Buried treasure that's kept in the dark
An "archaeological heart of darkness" is how Dr. Rafi Greenberg has described Israel's behavior in the territories since 1967.
The first 10 minutes at the excavation site passed in silence. The moment we saw the high walls and the large, well-preserved rooms dug into the ground between the olive trees, the archaeologists in the group started to bound from wall to wall, to delve into the rooms. "This is one of the biggest MBs I've seen," Dr. Rafi Greenberg, an archaeologist from Tel Aviv University, mumbled. "It really is a very impressive MB," another of the archaeologists in the group agreed. Because of their excitement, it took a bit of time to get them to explain. "What's MB?" I asked. "Middle Bronze," they replied, as experts reply to lay people. "Middle Bronze. The Canaanites."
The hill with the olive trees whose peak we were walking on should be deeply engraved in the Jewish collective memory. This hill - Khirbet al-Yahud, in Batir, a Palestinian village just south of Jerusalem in the West Bank - has for many years been associated with Betar, where the Bar-Kochba revolt was suppressed. Archaeologists have been excavating the site for more than 150 years, and nearly all of them are convinced that it was precisely here, in 135 CE, that the Romans decimated Bar-Kochba's forces and effectively set in motion the exile of the Jews from the land. The discovery that Khirbet al-Yahud (literally, "ruin of the Jews") is actually an ancient Canaanite site could thus be very significant. But we will know the answer to that question only if the army archaeologist - or, to give him his full title, the staff officer for archaeology in the Civil Administration - wishes to reveal it. Right now he is under no obligation to do so. He is not even obligated to make public the fact that he is digging at Batir/Betar. He is in charge of issuing excavation permits in the territories, he carries out most of the digs himself, he takes the finds to his storerooms, and he does not have to report to anyone about his actions or to publish his findings. If he wants to, he will publish; if he does not want to, the findings will sink into eternal oblivion.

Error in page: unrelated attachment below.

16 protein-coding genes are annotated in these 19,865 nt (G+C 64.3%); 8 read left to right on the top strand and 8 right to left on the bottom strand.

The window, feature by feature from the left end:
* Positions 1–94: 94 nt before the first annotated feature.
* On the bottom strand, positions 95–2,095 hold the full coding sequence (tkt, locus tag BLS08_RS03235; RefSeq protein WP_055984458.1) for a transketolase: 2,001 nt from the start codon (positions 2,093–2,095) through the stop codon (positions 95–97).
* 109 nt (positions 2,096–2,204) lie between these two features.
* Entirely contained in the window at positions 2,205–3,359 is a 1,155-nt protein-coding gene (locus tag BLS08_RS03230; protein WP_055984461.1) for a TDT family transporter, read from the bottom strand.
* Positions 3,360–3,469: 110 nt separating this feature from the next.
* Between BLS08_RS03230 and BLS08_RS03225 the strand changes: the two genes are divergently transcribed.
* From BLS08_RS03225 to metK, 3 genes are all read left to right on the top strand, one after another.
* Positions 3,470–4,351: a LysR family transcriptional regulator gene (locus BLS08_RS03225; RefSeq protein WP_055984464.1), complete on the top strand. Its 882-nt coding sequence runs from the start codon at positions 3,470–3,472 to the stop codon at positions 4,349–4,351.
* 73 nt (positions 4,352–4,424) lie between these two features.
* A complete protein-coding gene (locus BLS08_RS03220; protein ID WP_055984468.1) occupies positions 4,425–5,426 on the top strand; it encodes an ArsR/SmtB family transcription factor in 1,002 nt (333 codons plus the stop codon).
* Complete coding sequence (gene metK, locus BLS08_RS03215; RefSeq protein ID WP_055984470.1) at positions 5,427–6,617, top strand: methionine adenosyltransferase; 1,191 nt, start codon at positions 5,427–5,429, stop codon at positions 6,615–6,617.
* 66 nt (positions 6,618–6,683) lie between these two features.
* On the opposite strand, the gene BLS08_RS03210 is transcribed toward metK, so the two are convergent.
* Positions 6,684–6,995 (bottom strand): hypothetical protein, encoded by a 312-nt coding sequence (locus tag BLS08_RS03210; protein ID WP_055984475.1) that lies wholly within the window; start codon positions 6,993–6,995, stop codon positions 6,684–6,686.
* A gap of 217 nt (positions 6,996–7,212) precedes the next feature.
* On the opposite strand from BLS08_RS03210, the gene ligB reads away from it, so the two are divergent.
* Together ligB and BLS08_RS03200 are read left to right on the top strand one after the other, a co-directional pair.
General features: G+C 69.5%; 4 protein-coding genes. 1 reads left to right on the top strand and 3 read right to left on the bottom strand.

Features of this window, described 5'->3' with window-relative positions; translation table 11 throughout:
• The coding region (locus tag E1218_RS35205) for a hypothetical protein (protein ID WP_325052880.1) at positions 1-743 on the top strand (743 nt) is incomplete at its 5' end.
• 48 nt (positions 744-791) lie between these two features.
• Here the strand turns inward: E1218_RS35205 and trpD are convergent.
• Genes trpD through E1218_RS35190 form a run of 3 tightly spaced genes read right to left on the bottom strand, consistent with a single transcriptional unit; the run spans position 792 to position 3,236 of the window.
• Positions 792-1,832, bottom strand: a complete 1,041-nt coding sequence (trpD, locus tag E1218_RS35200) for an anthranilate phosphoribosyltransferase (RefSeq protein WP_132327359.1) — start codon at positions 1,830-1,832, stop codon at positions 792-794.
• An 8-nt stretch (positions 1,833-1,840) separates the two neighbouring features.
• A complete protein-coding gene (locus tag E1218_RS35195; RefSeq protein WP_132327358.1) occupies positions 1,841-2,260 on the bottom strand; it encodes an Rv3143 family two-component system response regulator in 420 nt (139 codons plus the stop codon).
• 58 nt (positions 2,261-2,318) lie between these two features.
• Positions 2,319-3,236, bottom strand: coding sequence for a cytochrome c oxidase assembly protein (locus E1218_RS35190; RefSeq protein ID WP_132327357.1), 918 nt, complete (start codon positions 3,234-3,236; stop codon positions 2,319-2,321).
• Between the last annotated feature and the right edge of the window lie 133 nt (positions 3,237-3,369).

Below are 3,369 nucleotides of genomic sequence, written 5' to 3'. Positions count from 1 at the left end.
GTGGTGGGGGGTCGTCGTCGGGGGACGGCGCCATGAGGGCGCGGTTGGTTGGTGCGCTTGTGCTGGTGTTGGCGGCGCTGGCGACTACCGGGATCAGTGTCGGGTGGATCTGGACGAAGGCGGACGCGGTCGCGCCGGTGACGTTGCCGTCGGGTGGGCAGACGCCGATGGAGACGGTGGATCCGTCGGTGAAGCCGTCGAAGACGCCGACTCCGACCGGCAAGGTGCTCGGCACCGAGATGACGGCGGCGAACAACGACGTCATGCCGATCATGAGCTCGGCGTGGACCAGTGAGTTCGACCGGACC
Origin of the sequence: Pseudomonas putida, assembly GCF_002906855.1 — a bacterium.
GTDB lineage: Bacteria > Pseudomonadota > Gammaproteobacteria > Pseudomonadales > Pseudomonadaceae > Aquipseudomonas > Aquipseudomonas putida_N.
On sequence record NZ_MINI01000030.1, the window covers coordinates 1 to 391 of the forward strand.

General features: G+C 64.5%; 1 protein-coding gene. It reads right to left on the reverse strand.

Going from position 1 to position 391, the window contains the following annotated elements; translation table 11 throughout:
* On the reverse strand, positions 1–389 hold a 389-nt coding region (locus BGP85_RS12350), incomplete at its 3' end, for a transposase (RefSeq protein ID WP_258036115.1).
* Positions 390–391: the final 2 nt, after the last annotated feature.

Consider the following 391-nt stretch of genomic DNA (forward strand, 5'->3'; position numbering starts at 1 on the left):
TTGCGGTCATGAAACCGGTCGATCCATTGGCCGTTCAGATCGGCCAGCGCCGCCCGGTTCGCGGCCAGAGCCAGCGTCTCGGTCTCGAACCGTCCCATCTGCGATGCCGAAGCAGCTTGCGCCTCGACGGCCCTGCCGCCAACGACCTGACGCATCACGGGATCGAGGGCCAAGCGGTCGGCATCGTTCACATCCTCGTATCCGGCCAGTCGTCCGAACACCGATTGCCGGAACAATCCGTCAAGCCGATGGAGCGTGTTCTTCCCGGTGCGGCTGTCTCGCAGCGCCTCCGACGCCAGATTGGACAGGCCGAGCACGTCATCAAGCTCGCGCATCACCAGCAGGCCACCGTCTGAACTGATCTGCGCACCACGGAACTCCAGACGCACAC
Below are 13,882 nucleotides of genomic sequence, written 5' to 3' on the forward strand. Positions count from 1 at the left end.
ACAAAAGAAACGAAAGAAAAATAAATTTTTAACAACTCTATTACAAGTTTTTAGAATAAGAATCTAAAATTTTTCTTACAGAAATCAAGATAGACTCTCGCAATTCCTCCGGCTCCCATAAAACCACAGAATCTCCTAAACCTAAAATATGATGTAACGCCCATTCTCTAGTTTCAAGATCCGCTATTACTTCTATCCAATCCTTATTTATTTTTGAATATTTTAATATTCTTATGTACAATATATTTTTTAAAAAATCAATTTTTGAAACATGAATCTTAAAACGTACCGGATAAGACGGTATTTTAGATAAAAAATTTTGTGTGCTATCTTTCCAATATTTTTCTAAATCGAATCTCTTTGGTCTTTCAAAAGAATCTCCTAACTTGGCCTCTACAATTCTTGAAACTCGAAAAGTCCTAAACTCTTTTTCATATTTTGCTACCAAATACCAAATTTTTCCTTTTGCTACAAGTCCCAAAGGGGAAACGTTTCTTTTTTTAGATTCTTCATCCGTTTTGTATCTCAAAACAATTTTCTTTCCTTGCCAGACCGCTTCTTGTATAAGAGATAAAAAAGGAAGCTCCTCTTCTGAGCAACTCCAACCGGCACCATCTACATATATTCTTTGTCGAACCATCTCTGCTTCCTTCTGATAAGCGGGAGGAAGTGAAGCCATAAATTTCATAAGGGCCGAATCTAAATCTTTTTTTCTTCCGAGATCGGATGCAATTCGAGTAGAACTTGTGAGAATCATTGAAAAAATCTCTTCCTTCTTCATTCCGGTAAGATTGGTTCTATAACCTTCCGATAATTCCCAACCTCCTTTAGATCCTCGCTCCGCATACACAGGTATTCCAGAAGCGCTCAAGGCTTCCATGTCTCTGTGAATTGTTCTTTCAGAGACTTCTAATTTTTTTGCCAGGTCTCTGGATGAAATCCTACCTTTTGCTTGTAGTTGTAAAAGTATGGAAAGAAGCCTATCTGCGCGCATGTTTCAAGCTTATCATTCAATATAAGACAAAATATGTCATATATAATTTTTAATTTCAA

An "archaeological heart of darkness" is how Greenberg has described Israel's behavior in the territories since 1967. He used the phrase in a lecture he delivered recently in the wake of a study he conducted over the past few years, which found that about 1,100 excavation permits were issued for digs that took place at 700 sites in the West Bank, not including East Jerusalem. (In some cases more than one permit was issued for the same site.) But documentation of any kind, Greenberg says, exists for only 15 percent of the digs. And even that documentation was obtained by Greenberg with no small effort, by perusing documents and talking to other archaeologists. All his requests to the Civil Administration for a list containing only the names of the sites that were excavated in the West Bank and the names of the excavators drew a negative response. Not even a request based on the Freedom of Information Law helped. Archaeology in the dark.